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Texas abortion law: Biden’s DOJ asks judge to intervene

The US Department of Justice on Tuesday night asked a Texas federal judge to temporarily suspend the state’s controversial new law that bans abortions after about six weeks.

The emergency motion calling for a temporary restraining order comes days after the DOJ sued Texas over the law, saying it was enacted to “prevent women from exercising their constitutional rights.”

The law came into effect on September 1 after being upheld in a 5-4 decision by the United States Supreme Court. It is the strictest abortion law in the country. Critics say many women don’t yet know they’re pregnant at six weeks – around the time a fetal heartbeat can first be detected – and the law makes no exceptions for rape or incest.

“It is clearly unconstitutional,” Attorney General Merrick Garland said last Thursday. “The obvious and expressly recognized intention of this legal regime is to prevent women from exercising their constitutional rights.”

Attorney General Merrick Garland announces a lawsuit to block the application of a new Texas law that bans most abortions, at the Department of Justice in Washington, Thursday, September 9, 2021. (AP Photo / J. Scott Applewhite)
(AP Photo / J. Scott Applewhite)

The Texas Heartbeat Act, or SB 8, was signed by Republican Gov. Greg Abbott in May and empowers individuals to enforce it by allowing them to prosecute anyone who allegedly assisted a woman with an illegal abortion.

DEPARTMENT OF JUSTICE PROSECUTES TEXAS ON ABORTION LAW: “CLEARLY UNCONSTITUTIONAL”

“Texas has designed an unprecedented program that seeks to deny women and providers the opportunity to challenge [the law] in federal court, “the ministry wrote.” This attempt to protect a clearly unconstitutional law from review cannot stand.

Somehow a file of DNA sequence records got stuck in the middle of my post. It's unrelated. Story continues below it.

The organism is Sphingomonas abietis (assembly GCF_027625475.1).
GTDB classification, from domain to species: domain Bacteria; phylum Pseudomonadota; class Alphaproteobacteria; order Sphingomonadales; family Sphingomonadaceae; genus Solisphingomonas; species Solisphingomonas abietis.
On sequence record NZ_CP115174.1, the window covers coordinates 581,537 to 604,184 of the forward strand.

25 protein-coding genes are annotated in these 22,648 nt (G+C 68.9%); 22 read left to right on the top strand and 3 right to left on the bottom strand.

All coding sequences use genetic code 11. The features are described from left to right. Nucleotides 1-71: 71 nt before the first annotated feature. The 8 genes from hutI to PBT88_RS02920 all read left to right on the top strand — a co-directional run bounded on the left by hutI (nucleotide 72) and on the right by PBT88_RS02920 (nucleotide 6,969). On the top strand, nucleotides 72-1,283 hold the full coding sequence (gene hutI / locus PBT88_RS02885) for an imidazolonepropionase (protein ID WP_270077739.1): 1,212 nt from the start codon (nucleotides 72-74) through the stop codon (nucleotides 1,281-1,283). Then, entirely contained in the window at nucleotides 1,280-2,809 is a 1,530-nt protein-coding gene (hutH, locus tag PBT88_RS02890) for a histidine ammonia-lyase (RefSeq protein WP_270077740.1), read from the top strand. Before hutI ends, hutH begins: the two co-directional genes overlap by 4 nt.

In this March 16, 2020 file photo, Texas Governor Greg Abbott speaks at a press conference in San Antonio. Gov. Abbott, in defending Texas' virtual abortion ban, says raped women and girls won't be forced to give birth because the new law "allow at least six weeks for a person to have an abortion." (AP Photo / Eric Gay, file)

In this March 16, 2020 file photo, Texas Governor Greg Abbott speaks at a press conference in San Antonio. Gov. Abbott, in defending a near-ban on abortion in Texas, said raped women and girls would not be forced to give birth because the new law “provides at least six weeks for a person to be able to give birth. have an abortion. “(AP Photo / Eric Gay, file)
(AP Photo / Eric Gay, file)

The DOJ argued that the law conflicts with Roe v. Wade and “a woman’s right to terminate her pregnancy before viability”.

In response to last week’s trial, Renae Eze, press secretary to Texas Gov. Greg Abbott, said, “The most precious freedom is life itself. Texas has passed a law that ensures that the life of every child with a heartbeat will be spared the ravages of abortion. Sadly, President Biden and his administration are more interested in changing the national narrative of their disastrous evacuation from Afghanistan and reckless policies of opening up borders instead of protecting unborn innocents. We are confident that the courts will respect and protect this right to life. “

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Abbott’s office did not immediately respond to Fox News’ request for comment late in the evening.

Jessica Chasmar of Fox News contributed to this report.

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